conclusion
The Mythic Being and the
Aesthetics of Direct Address
Adrian Piper confronts racism, sexism, and xenophobia by di-
rectly addressing the viewer with evidence of his or her respon-
sibility for them. This is a method Piper began to explore as early
as 1968, when she made artworks revealing the conditions of
the viewer’s experience. She developed the practice in Cataly-
sis, embracing performance to reach viewers directly, outside
of the gallery or museum where expectations are mediated by
discourses of art history and criticism. In 1970, she explained
why she made unannounced performances: “The strongest im-
pact that can be received by a person in the passive capacity of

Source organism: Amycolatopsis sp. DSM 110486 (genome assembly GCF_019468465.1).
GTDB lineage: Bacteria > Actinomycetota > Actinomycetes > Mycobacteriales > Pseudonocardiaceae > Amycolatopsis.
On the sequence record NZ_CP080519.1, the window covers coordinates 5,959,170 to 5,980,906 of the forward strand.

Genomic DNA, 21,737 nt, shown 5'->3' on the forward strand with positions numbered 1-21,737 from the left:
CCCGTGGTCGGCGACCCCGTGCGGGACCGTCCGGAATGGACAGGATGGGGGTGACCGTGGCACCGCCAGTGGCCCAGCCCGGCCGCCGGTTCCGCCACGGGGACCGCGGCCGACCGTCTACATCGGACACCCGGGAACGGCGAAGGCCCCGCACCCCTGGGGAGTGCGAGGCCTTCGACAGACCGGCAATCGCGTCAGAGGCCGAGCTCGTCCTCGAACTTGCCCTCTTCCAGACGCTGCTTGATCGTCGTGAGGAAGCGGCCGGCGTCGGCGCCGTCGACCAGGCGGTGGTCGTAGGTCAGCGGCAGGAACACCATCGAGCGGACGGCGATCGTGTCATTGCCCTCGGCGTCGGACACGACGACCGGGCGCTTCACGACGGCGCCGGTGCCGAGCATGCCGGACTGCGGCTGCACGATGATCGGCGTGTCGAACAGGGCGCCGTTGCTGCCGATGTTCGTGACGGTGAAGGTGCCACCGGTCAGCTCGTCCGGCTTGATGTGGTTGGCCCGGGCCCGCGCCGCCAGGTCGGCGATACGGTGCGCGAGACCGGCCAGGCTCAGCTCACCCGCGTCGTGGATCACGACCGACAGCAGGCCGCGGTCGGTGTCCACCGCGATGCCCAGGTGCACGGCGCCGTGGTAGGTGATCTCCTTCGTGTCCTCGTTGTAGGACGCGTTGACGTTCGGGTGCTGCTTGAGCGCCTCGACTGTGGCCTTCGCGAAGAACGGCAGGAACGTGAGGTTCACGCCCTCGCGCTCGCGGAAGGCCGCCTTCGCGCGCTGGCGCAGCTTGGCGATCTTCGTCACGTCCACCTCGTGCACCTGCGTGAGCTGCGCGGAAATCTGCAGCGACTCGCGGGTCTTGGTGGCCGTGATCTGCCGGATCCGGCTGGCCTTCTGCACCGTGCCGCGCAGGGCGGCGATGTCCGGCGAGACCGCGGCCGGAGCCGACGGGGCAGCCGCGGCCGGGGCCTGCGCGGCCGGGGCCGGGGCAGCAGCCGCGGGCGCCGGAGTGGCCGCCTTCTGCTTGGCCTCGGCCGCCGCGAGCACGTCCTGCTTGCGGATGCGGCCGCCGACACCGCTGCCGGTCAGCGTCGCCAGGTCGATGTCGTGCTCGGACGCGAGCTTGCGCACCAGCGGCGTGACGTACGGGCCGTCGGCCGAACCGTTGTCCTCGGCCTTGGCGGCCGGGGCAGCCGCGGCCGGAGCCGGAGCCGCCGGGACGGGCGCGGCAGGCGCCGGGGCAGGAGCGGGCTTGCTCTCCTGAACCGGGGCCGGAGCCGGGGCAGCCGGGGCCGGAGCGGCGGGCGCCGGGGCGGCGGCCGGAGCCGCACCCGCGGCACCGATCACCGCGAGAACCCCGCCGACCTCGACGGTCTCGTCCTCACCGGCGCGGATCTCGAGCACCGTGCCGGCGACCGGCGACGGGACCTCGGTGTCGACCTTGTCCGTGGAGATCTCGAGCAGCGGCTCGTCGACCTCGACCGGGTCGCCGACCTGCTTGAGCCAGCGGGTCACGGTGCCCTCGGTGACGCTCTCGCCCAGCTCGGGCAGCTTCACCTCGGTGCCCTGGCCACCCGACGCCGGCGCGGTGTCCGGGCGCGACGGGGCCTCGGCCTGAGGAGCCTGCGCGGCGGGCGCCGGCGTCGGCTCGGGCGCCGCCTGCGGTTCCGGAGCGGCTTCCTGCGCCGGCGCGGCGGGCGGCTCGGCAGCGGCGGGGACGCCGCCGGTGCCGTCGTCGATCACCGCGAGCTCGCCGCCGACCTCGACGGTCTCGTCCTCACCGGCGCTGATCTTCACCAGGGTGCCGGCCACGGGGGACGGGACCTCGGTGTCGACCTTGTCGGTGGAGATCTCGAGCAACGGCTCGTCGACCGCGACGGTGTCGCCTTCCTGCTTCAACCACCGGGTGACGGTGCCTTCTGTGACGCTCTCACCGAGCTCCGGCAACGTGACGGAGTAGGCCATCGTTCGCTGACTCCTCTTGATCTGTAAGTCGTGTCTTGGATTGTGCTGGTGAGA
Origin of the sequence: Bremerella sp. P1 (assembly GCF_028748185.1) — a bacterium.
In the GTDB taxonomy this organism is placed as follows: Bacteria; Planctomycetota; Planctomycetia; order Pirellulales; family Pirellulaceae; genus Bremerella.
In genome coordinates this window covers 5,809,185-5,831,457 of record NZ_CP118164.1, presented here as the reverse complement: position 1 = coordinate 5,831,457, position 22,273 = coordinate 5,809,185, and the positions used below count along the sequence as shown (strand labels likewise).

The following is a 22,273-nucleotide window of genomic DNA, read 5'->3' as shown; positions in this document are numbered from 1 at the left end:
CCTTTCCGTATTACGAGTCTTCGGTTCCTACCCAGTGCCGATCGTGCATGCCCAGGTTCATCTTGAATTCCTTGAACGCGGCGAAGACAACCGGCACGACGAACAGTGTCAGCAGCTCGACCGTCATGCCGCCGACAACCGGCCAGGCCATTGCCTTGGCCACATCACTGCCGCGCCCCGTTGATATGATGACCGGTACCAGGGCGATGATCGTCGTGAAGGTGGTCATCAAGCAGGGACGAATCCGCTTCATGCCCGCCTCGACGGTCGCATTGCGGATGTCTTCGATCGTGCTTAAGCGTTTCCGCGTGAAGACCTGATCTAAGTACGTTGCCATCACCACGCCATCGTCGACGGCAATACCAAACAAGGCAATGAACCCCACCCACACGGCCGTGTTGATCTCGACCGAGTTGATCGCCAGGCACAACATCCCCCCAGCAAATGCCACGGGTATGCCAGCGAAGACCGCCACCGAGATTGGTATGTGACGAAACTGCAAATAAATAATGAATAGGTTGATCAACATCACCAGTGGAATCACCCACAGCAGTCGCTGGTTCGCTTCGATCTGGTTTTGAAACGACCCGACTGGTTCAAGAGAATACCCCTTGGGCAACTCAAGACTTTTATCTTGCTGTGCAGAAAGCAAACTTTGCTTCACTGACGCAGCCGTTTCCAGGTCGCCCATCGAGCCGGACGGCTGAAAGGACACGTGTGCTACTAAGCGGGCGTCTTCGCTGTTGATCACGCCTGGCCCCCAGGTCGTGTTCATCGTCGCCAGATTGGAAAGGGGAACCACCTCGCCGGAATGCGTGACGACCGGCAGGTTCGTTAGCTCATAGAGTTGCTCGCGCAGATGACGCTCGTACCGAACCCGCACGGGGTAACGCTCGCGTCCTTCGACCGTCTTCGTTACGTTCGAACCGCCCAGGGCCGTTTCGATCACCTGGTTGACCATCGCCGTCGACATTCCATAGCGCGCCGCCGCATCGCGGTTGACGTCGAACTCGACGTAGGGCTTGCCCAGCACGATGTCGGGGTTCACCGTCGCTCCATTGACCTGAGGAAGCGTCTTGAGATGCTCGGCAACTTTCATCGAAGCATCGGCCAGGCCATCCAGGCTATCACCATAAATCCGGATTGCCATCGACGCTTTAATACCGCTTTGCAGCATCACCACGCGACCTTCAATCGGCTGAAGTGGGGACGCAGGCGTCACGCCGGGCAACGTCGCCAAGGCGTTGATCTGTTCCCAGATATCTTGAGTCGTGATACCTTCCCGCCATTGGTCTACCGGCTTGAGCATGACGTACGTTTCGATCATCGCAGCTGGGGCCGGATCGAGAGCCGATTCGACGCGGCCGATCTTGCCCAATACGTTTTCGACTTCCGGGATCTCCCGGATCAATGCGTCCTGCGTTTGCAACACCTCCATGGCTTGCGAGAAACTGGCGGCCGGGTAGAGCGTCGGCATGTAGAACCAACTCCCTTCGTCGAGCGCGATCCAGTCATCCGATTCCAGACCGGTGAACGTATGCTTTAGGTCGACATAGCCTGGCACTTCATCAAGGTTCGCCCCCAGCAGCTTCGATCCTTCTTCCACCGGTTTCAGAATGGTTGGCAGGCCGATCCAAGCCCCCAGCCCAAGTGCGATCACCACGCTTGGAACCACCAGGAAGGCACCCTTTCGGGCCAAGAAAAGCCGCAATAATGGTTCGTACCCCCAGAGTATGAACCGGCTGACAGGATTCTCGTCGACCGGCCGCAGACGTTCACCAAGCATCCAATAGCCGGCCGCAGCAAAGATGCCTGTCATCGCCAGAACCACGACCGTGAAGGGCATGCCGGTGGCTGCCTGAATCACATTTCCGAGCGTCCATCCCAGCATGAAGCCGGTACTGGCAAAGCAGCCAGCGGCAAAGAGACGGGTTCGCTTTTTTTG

viewer is the impact of human confrontation (within oneself or
between people). It is the most aggressive and the most threat-
ening, possibly because [it is] the least predictable and the least
controllable in its consequences.”1 In her Mythic Being perfor-
mances, Piper adapted her approach to engage critically with
popular representations of race, gender, sexuality, and class,
challenging viewers to accept personal responsibility for xeno-
phobia, discrimination, and the conditions that allow them to
persist.
To accomplish this goal, since 1975, Piper has reprised the
Mythic Being to ask viewers whether they bear responsibility
for him. In 1987, for example, Piper—dressed as the university
professor she had become, in turtleneck and sweater—began a
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